What happens when a dog bites someone?
If a dog bites you, take immediate action to identify the dog that caused harm. If the dog is a stray, you might need to undergo treatment for rabies. However, if you know the dog's owner, notify him at once to contain the dog to prevent it from injuring others.
Dog bite victims are entitled to compensation from the animal's owner, but just how much varies by state.
Seek Medical Care
Even if your injuries seem minor seek medical attention. If the dog broke the skin, antibiotic treatment to prevent infection is recommended. If your injuries are too serious for you to locate the dog's owner immediately following the attack, get treatment first. You can always return to the accident scene later and visit nearby homes and businesses, looking for witnesses.
Document the Dog Bite
Victims should take photographs of the injuries on the day the bite took place. Documents can later be used in court should you decide to bring a claim against the dog's owner.
Filing a Claim
If injuries are minor, meaning that you did not need stitches or suturing, you can file your own small claims court action without the assistance of an attorney. However, if stitching, surgery or corrective plastic surgery is needed, enlist the help of an attorney who has tried dog bite cases in the state where the accident occurred.
If you've hired an attorney to try your case, allow her to speak to the dog owner's insurance company on your behalf. If, however, you are on your own, find out the name of the insurance company, its contact information, the case claim number and how much money is available to cover your medical expenses.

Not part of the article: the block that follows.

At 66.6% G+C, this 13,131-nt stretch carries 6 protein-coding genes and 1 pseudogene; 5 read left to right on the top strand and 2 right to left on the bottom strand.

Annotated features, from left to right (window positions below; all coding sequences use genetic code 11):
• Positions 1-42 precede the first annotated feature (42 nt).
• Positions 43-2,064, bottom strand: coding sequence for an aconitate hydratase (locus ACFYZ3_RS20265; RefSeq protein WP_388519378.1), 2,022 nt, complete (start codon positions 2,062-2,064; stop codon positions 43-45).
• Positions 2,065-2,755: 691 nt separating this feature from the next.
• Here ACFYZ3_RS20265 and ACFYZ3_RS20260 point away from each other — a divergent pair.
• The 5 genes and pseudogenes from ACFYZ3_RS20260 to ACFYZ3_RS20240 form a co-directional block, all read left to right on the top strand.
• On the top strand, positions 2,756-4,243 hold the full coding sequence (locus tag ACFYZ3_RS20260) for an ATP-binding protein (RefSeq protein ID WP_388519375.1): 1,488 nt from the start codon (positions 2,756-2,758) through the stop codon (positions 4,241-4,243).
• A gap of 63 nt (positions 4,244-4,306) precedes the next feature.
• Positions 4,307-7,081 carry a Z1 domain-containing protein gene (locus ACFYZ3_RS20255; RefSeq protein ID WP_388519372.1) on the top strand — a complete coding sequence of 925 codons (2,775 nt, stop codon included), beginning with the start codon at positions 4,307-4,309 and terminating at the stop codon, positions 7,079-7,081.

Dog Owner Responsibilities
If your dog has bitten someone and broken skin, the attending physician is obligated to report the dog bite to the local animal control agency in most municipalities. If this is the first time the dog has bitten, take it to your veterinarian for an examination to rule out any pathological reasons for the aggression. Thyroid disease, for example, can cause aggression in previously friendly dogs. If it's thyroid disease, medication can control the disease, including aggressive behaviours that may result.
Many factors can cause a dog to bite. Dog owners should find out as much information about the incident from the victim and witnesses if they were not present when the accident occurred. Take notes so you can relate accurate information to a professional dog trainer or veterinary behaviourist at the temperament test, a standardised test that measures a dog's reaction to certain stimuli and challenges.
Since the physician and medical staff who attended to the victim must report the dog bite, dog owners should be prepared to receive a call from animal control. Some municipalities mandate a 10-day quarantine at the shelter or "house arrest" at the dog's home.
Should the dog have a history of biting people, perhaps additional behaviour modification with a training professional and vigilant supervision will thwart future bites. If this is a dog's first bite, enrol him in an obedience class to safeguard against future incidents, and to learn the signs that trouble might be brewing and how to take preventive action.